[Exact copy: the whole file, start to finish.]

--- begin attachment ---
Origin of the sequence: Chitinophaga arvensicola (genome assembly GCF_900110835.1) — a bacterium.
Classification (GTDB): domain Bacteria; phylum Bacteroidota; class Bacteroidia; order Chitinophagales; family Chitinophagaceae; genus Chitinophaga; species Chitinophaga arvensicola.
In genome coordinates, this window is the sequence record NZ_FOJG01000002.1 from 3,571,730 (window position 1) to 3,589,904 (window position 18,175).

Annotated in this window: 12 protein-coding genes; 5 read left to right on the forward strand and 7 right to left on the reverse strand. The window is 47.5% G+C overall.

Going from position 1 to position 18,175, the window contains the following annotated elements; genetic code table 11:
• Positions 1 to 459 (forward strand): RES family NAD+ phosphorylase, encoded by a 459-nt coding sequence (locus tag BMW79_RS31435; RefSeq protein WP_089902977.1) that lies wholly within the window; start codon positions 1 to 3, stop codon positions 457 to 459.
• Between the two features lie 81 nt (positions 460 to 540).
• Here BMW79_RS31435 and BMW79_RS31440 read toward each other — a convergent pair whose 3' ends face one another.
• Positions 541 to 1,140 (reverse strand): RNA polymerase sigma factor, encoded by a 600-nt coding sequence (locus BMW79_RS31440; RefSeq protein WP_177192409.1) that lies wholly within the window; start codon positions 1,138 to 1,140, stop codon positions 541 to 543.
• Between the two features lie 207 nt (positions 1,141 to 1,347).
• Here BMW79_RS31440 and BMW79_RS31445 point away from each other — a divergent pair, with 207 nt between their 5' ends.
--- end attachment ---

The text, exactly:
Origin of the sequence: Chitinophaga arvensicola (genome assembly GCF_900110835.1) — a bacterium.
Classification (GTDB): domain Bacteria; phylum Bacteroidota; class Bacteroidia; order Chitinophagales; family Chitinophagaceae; genus Chitinophaga; species Chitinophaga arvensicola.
In genome coordinates, this window is the sequence record NZ_FOJG01000002.1 from 3,571,730 (window position 1) to 3,589,904 (window position 18,175).

Annotated in this window: 12 protein-coding genes; 5 read left to right on the forward strand and 7 right to left on the reverse strand. The window is 47.5% G+C overall.

Going from position 1 to position 18,175, the window contains the following annotated elements; genetic code table 11:
• Positions 1 to 459 (forward strand): RES family NAD+ phosphorylase, encoded by a 459-nt coding sequence (locus tag BMW79_RS31435; RefSeq protein WP_089902977.1) that lies wholly within the window; start codon positions 1 to 3, stop codon positions 457 to 459.
• Between the two features lie 81 nt (positions 460 to 540).
• Here BMW79_RS31435 and BMW79_RS31440 read toward each other — a convergent pair whose 3' ends face one another.
• Positions 541 to 1,140 (reverse strand): RNA polymerase sigma factor, encoded by a 600-nt coding sequence (locus BMW79_RS31440; RefSeq protein WP_177192409.1) that lies wholly within the window; start codon positions 1,138 to 1,140, stop codon positions 541 to 543.
• Between the two features lie 207 nt (positions 1,141 to 1,347).
• Here BMW79_RS31440 and BMW79_RS31445 point away from each other — a divergent pair, with 207 nt between their 5' ends.